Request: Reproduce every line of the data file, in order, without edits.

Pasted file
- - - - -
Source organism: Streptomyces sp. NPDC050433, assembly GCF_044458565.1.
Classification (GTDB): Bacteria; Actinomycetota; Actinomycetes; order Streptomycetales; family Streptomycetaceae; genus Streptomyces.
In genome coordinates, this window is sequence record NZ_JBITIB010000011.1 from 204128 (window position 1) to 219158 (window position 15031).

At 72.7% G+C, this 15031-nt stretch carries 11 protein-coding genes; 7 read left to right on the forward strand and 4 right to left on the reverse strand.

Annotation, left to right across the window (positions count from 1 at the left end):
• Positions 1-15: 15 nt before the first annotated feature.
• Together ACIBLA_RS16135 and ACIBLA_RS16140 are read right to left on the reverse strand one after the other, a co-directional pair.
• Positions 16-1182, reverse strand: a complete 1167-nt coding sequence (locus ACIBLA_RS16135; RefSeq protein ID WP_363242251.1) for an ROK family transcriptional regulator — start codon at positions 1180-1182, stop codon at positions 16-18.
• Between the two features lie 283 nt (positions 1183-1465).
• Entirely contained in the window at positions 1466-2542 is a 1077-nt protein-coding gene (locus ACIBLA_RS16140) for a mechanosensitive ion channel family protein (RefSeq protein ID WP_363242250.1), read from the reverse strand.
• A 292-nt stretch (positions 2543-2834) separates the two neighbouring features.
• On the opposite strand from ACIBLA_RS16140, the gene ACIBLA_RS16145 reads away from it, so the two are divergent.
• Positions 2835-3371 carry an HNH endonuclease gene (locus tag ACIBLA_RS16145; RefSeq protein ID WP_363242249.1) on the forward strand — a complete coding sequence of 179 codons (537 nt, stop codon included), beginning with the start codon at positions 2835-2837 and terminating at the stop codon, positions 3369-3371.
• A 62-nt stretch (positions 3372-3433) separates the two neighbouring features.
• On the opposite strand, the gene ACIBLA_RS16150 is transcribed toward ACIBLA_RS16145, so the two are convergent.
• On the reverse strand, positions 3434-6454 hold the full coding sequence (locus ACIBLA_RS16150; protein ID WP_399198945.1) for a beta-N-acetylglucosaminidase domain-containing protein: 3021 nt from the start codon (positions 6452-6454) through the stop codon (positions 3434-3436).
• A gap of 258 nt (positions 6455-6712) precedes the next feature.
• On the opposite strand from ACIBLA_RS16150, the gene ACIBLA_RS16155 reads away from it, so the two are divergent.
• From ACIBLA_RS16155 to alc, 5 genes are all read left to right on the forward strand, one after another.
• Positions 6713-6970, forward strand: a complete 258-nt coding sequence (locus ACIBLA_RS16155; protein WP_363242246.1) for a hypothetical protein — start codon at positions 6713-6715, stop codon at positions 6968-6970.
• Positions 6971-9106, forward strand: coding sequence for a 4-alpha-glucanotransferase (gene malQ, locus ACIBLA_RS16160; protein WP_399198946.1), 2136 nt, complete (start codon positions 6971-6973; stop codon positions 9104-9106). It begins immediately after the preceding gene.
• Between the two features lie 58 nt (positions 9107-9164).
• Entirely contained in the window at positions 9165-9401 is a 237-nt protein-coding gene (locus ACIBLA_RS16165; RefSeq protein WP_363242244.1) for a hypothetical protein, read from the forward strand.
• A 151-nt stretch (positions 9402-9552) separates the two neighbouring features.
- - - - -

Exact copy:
Source organism: Streptomyces sp. NPDC050433, assembly GCF_044458565.1.
Classification (GTDB): Bacteria; Actinomycetota; Actinomycetes; order Streptomycetales; family Streptomycetaceae; genus Streptomyces.
In genome coordinates, this window is sequence record NZ_JBITIB010000011.1 from 204128 (window position 1) to 219158 (window position 15031).

At 72.7% G+C, this 15031-nt stretch carries 11 protein-coding genes; 7 read left to right on the forward strand and 4 right to left on the reverse strand.

Annotation, left to right across the window (positions count from 1 at the left end):
• Positions 1-15: 15 nt before the first annotated feature.
• Together ACIBLA_RS16135 and ACIBLA_RS16140 are read right to left on the reverse strand one after the other, a co-directional pair.
• Positions 16-1182, reverse strand: a complete 1167-nt coding sequence (locus ACIBLA_RS16135; RefSeq protein ID WP_363242251.1) for an ROK family transcriptional regulator — start codon at positions 1180-1182, stop codon at positions 16-18.
• Between the two features lie 283 nt (positions 1183-1465).
• Entirely contained in the window at positions 1466-2542 is a 1077-nt protein-coding gene (locus ACIBLA_RS16140) for a mechanosensitive ion channel family protein (RefSeq protein ID WP_363242250.1), read from the reverse strand.
• A 292-nt stretch (positions 2543-2834) separates the two neighbouring features.
• On the opposite strand from ACIBLA_RS16140, the gene ACIBLA_RS16145 reads away from it, so the two are divergent.
• Positions 2835-3371 carry an HNH endonuclease gene (locus tag ACIBLA_RS16145; RefSeq protein ID WP_363242249.1) on the forward strand — a complete coding sequence of 179 codons (537 nt, stop codon included), beginning with the start codon at positions 2835-2837 and terminating at the stop codon, positions 3369-3371.
• A 62-nt stretch (positions 3372-3433) separates the two neighbouring features.
• On the opposite strand, the gene ACIBLA_RS16150 is transcribed toward ACIBLA_RS16145, so the two are convergent.
• On the reverse strand, positions 3434-6454 hold the full coding sequence (locus ACIBLA_RS16150; protein ID WP_399198945.1) for a beta-N-acetylglucosaminidase domain-containing protein: 3021 nt from the start codon (positions 6452-6454) through the stop codon (positions 3434-3436).
• A gap of 258 nt (positions 6455-6712) precedes the next feature.
• On the opposite strand from ACIBLA_RS16150, the gene ACIBLA_RS16155 reads away from it, so the two are divergent.
• From ACIBLA_RS16155 to alc, 5 genes are all read left to right on the forward strand, one after another.
• Positions 6713-6970, forward strand: a complete 258-nt coding sequence (locus ACIBLA_RS16155; protein WP_363242246.1) for a hypothetical protein — start codon at positions 6713-6715, stop codon at positions 6968-6970.
• Positions 6971-9106, forward strand: coding sequence for a 4-alpha-glucanotransferase (gene malQ, locus ACIBLA_RS16160; protein WP_399198946.1), 2136 nt, complete (start codon positions 6971-6973; stop codon positions 9104-9106). It begins immediately after the preceding gene.
• Between the two features lie 58 nt (positions 9107-9164).
• Entirely contained in the window at positions 9165-9401 is a 237-nt protein-coding gene (locus ACIBLA_RS16165; RefSeq protein WP_363242244.1) for a hypothetical protein, read from the forward strand.
• A 151-nt stretch (positions 9402-9552) separates the two neighbouring features.